are possible, similar to examining a list of alternatives in reactive
   negotiation.

   For media types that allow specifying a schema as a media type
   parameter, the "Accept" values sent in a request or advertised in
   "headerSchema" can include the URI(s) of the schema(s) to which the
   negotiated representation is expected to conform.  One possible use
   for schema parameters in content negotiation is if the resource has
   conformed to several different schema versions over time.  The client
   application can indicate what version(s) it understands in the
   "Accept" header in this way.

9.  Examples

   This section shows how the keywords that construct URIs and JSON
   Pointers are used.  The results are shown in the format used by the
   test suite.  [[CREF7: Need to post that and link it, but it should be
   pretty self-explanatory to those of you reviewing things at this
   stage.  ]]

   Most other keywords are either straightforward ("title" and
   "description"), apply validation to specific sorts of input,
   requests, or responses, or have protocol-specific behavior.  Examples
   demonstrating HTTP usage are available in an Appendix (Section 8).

9.1.  Entry Point Links, No Templates

   For this example, we will assume an example API with a documented
   entry point URI of https://example.com, which is an empty JSON object
   with a link to a schema.  Here, the entry point has no data of its
   own and exists only to provide an initial set of links:

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   GET https://api.example.com HTTP/1.1

   200 OK
   Content-Type: application/json
   Link: <https://schema.example.com/entry> rel=describedBy
   {}

   The linked hyper-schema defines the API's base URI and provides two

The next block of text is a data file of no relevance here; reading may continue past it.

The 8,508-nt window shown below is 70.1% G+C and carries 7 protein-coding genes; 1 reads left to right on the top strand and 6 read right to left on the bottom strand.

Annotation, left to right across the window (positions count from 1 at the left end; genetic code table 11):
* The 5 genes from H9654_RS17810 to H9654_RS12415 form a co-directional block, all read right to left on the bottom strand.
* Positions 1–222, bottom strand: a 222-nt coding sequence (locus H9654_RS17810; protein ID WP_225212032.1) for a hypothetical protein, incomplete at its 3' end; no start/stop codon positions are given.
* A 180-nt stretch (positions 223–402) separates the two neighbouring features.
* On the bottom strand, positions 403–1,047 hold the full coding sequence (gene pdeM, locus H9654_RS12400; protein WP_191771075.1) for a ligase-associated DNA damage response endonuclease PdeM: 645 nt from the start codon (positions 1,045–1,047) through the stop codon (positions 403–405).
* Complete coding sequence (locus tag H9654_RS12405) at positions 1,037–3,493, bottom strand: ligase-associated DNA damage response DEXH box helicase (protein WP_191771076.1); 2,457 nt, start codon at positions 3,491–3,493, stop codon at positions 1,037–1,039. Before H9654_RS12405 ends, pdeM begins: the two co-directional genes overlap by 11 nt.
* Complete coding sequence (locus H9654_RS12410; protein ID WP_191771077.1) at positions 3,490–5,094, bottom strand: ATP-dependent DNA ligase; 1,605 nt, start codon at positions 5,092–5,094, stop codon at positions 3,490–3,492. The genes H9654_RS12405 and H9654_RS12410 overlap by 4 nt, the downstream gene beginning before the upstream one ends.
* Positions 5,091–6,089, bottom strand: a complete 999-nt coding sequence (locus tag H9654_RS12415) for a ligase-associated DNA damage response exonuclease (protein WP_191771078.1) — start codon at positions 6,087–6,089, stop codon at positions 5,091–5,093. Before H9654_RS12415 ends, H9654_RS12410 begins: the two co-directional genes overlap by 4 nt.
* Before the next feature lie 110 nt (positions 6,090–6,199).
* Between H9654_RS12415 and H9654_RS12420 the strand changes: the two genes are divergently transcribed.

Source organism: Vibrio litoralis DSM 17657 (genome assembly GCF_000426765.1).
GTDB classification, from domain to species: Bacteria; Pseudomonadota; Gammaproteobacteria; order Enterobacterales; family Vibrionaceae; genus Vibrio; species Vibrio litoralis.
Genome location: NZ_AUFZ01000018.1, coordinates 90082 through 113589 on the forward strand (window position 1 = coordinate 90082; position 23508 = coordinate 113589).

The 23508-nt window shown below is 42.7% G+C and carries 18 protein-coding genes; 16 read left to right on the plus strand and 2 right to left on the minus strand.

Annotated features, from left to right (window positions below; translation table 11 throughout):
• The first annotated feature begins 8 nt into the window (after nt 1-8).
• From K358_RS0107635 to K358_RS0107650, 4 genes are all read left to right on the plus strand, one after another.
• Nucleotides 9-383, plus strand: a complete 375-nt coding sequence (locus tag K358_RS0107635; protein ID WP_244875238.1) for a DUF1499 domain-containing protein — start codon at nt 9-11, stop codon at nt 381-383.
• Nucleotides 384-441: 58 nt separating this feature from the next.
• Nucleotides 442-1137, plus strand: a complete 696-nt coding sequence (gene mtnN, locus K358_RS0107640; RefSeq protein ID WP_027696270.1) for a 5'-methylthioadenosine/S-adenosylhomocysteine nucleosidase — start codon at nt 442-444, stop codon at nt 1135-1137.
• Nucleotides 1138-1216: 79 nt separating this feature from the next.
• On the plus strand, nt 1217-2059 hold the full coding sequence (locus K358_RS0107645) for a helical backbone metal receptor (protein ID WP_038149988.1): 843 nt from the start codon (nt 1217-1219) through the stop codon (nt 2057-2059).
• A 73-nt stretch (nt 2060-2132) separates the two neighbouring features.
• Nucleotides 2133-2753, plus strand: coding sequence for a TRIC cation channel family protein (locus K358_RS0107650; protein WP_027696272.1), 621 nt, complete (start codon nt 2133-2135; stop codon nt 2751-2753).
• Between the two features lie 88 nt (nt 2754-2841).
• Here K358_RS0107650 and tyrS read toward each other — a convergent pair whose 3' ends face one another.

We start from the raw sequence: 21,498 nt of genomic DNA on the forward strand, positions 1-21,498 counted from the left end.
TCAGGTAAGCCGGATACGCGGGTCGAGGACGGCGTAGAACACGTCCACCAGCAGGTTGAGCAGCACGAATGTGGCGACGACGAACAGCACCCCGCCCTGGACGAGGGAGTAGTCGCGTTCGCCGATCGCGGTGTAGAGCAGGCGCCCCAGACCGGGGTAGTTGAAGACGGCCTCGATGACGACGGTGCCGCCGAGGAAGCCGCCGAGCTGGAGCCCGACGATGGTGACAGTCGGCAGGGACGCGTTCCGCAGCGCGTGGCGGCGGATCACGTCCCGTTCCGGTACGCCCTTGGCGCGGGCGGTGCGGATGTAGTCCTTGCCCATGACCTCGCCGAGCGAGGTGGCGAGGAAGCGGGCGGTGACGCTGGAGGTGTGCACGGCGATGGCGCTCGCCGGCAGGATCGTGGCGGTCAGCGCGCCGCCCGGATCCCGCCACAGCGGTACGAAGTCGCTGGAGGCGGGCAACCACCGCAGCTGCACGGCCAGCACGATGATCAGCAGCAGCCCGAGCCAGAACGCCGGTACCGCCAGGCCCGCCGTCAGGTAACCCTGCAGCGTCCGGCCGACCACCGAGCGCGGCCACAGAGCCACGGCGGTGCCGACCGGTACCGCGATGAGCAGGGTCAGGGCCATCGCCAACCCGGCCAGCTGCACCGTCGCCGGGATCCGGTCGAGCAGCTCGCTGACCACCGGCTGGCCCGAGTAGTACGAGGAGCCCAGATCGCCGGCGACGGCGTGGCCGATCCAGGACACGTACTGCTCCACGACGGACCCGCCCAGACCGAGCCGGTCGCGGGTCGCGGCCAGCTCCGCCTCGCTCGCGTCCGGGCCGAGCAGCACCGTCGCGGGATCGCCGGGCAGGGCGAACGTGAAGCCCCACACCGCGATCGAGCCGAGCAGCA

links: an "about" link to API documentation, and a "self" link
   indicating that this is a schema for the base URI.  In this case the
   base URI is also the entry point URI.

   {
       "$id": "https://schema.example.com/entry",
       "$schema": "http://json-schema.org/draft-07-wip/hyper-schema#",
       "base": "https://api.example.com",
       "links": [
           {
               "rel": "self",
               "href": ""
           }, {
               "rel": "about",
               "href": "/docs"
           }
       ]
   }

   These are the simplest possible links, with only a relation type and
   an "href" with no template variables.  They resolve as follows:

   [
       {
           "contextUri": "https://api.example.com",
           "contextPointer": "",
           "rel": "self",
           "targetUri": "https://api.example.com",
           "attachmentPointer": ""
       },
       {
           "contextUri": "https://api.example.com",
           "contextPointer": "",
           "rel": "about",
           "targetUri": "https://api.example.com/docs",
           "attachmentPointer": ""
       }
   ]

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   The attachment pointer is the root pointer (the only possibility with